Though Musk later clarified that he remains committed to the deal, he continued to hammer on the issue of fake accounts. He wrote, on Twitter, that his team would do their own analysis and expressed doubt about the accuracy of numbers Twitter has reported in its most recent financial filings.
In its first-quarter earnings report this year, Twitter acknowledged there are a number of “false or spam accounts” on its platform, alongside legitimate monetizable daily active usage or users (mDAU). The company reported, “We have performed an internal review of a sample of accounts and estimate that the average of false or spam accounts during the first quarter of 2022 represented fewer than 5% of our mDAU during the quarter.”
Twitter also admitted to overstating user numbers by 1.4 million to 1.9 million users over the past 3 years. The company wrote, “In March of 2019, we launched a feature that allowed people to link multiple separate accounts together in order to conveniently switch between accounts,” Twitter disclosed. “An error was made at that time, such that actions taken via the primary account resulted in all linked accounts being counted as mDAU.”
While Musk may be justifiably curious, experts in social media, disinformation and statistical analysis say that his suggested approach to further analysis is woefully deficient.
Here’s what the SpaceX and Tesla CEO said he would do to determine how many spam, fake and duplicate accounts exist on Twitter:
“To find out, my team will do a random sample of 100 followers of @twitter. I invite others to repeat the same process and see what they discover.” He clarified his methodology in subsequent tweets, adding: “Pick any account with a lot of followers,” and “Ignore first 1000 followers, then pick every 10th. I’m open to better ideas.”
Musk also said, without providing evidence, that he picked 100 as the sample size number for his study because that’s the number Twitter uses to calculate the numbers in their earnings reports.
“Any sensible random sampling process is fine. If many people independently get similar results for % of fake/spam/duplicate accounts, that will be telling. I picked 100 as the sample size number, because that is what Twitter uses to calculate <5% fake/spam/duplicate.”
Twitter declined to comment when asked if his description of its methodology was accurate.
Facebook co-founder Dustin Moskovitz weighed-in on the issue via his own Twitter account, pointing out that Musk’s approach is not actually random, uses a too small sample, and leaves room for massive errors.
He wrote, “Also I feel like ‘doesn’t trust the Twitter team to help pull the sample’ is it’s own kind of red flag.”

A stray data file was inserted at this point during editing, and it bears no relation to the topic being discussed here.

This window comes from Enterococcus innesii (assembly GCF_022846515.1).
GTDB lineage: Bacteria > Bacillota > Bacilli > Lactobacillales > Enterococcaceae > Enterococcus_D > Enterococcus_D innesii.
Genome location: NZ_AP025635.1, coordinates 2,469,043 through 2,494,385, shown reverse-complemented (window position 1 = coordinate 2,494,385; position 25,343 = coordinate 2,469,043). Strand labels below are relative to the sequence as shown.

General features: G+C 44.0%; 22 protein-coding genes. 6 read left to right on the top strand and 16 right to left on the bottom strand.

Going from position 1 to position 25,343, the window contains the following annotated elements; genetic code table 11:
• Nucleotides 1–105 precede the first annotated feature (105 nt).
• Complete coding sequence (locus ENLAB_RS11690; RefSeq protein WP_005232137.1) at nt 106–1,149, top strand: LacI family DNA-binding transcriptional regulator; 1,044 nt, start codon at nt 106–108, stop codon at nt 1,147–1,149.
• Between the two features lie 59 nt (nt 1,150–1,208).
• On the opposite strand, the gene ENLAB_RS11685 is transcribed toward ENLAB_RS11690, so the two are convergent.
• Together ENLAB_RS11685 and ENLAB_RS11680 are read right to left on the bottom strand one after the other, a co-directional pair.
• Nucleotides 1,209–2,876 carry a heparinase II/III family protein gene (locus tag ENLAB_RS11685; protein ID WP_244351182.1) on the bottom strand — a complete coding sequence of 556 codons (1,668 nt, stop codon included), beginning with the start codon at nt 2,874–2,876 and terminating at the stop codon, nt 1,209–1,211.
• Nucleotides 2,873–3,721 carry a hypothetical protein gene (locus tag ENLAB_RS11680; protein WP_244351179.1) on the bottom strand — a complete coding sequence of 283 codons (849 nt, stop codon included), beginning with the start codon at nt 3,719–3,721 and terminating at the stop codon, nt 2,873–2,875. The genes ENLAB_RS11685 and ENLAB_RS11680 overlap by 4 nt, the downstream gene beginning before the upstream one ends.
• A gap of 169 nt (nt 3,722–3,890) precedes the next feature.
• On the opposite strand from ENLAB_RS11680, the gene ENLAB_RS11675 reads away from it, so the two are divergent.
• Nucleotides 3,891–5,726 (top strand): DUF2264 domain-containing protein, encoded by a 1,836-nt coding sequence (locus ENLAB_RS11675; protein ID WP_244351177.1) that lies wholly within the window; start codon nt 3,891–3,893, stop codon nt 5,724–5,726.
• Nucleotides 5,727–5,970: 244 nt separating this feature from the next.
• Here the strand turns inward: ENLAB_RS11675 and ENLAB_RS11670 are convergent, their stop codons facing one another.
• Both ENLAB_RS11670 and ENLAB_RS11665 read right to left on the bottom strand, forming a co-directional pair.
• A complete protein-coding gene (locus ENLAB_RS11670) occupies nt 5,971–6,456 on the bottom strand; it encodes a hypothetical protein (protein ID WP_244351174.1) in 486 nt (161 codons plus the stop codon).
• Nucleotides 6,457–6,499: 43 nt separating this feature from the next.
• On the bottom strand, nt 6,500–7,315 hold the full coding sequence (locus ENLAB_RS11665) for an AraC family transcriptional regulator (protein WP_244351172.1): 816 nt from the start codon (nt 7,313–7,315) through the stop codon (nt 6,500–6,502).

BotSentinel founder and CEO Christopher Bouzy said in an interview with CNBC that analysis by his company indicates that 10% to 15% of accounts on Twitter are likely “inauthentic,” including fakes, spammers, scammers, nefarious bots, duplicates, and “single-purpose hate accounts” which typically target and harass individuals, along with others who spread disinformation on purpose.
BotSentinel, which is primarily supported through crowdfunding, independently analyzes and identifies inauthentic activity on Twitter using a mix of machine learning software and teams of human reviewers. The company monitors more than 2.5 million Twitter accounts today, primarily English-language users.
“I think Twitter is not realistically classifying ‘false and spam’ accounts,” Bouzy said.
He also warns that the number of inauthentic accounts can appear higher or lower in different corners of Twitter depending on topics being discussed. For example, more inauthentic accounts tweet about politics, cryptocurrency, climate change, and covid than those discussing non-controversial topics like kittens and origami, BotSentinel has found.
Carl T. Bergstrom, a University of Washington professor who co-wrote a book to help people understand data and avoid being taken in by false claims online, told CNBC that sampling one hundred followers of any single Twitter account should not serve as “due diligence” for making a $44 billion acquisition.
He said that a sample size of 100 is orders of magnitude smaller that the norm for social media researchers studying this sort of thing. The biggest issue Musk would face with this approach is known as selection bias.
Bergstrom wrote in a message to CNBC, “There’s no reason to believe that followers of the official Twitter account are a representative sample of accounts on the platform. Perhaps bots are less likely to follow this account to avoid detection. Perhaps they’re more likely to follow to seem legitimate. Who knows? But I just can’t fathom that Musk is doing anything other than trolling us with this silly sampling scheme.”